Much of the world remains on some form of lockdown. But as countries slowly start to loosen restrictions, that has meant schools are back in session for in-person instruction.
Face masks, to a degree
Face coverings are a common sight as school children return to their desks. China has been rolling out school reopenings over the past several weeks, from Hubei to Chongqing to Guangdong. And from province to province, students and teachers are sporting face masks, with a few exceptions, like during gym class or lunch.
In France, where a majority of schools reopened this week, masks are required for students ages 11 and up. In towns such as La Grand-Croix and Val-de-Reuil, primary school students have been wearing protective visor caps.
In Germany, where schools started to reopen last month, mask regulations vary by state. They are required for everyone age 7 and up in Bavaria, for instance.
Social distancing indoors and out
How do you enforce social distancing in crowded classrooms and during recess? One way is to have students on a staggered schedule to limit classroom and hallway capacity. New South Wales, Australia's biggest state, reopened schools on Monday, with students attending in person one day a week and learning from home the rest.
Another solution is to move classes outdoors. In Denmark, which started reopening schools in mid-April, classes are being held outside, such as in parks, as much as possible.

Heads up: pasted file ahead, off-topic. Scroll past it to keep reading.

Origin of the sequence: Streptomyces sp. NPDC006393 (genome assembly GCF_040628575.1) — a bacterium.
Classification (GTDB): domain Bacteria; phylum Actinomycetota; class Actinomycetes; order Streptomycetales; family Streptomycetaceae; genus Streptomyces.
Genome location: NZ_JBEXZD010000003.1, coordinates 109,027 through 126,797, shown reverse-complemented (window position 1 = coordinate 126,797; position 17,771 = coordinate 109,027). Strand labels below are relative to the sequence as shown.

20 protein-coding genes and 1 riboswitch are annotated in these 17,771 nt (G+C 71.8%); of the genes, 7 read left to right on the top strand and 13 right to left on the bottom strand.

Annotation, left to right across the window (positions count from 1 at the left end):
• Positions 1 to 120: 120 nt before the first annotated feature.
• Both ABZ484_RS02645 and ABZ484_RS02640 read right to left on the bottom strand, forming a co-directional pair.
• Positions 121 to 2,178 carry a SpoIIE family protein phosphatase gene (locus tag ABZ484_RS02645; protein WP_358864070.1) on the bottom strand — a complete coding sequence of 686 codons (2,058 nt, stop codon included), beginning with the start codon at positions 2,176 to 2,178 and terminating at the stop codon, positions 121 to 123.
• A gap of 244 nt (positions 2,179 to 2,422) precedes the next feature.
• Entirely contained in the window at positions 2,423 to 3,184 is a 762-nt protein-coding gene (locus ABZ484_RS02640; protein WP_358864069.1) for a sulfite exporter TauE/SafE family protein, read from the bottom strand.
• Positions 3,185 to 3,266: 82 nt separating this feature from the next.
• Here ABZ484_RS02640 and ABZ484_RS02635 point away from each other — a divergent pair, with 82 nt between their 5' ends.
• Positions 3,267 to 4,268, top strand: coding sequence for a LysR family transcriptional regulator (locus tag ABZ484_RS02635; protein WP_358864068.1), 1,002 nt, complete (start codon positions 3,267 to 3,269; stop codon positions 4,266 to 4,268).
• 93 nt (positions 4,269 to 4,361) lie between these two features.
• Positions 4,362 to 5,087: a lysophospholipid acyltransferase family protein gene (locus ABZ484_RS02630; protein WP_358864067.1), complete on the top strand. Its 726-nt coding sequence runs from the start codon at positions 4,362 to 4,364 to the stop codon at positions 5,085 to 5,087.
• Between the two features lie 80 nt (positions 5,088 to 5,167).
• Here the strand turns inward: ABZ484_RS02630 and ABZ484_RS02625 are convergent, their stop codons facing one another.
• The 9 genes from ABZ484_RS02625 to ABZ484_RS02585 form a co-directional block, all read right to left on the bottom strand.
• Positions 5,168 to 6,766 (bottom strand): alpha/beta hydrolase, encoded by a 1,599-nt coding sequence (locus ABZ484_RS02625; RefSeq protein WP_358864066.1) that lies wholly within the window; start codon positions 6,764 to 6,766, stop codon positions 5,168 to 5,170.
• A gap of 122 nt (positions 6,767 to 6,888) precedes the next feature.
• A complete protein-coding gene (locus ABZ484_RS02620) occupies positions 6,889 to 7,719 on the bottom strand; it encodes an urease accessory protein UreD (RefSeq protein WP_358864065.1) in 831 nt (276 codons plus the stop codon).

Some schools are enforcing social distancing through means like plastic partitions during lunch, seen in Taiwan, and individual chalk squares for outdoor play, observed at a preschool in Tourcoing, France.
Tests and screenings
The World Health Organization recommends daily temperature checks for students as part of schools' COVID-19 public health measures. In Shanghai, students and staff enter school through thermal scanners. At Montana's rural Willow Creek School, one of the first schools to reopen in the U.S., students' temperatures are checked upon entrance.
COVID-19 diagnostic testing is also being done on school grounds. Testing is commonplace in Wuhan, where students line up along cones to give swab samples. A high school in Neustrelitz, in northern Germany, has students self-administer tests twice a week, according to The New York Times. If they test positive, they stay home for two weeks; if they test negative, they wear a green sticker.
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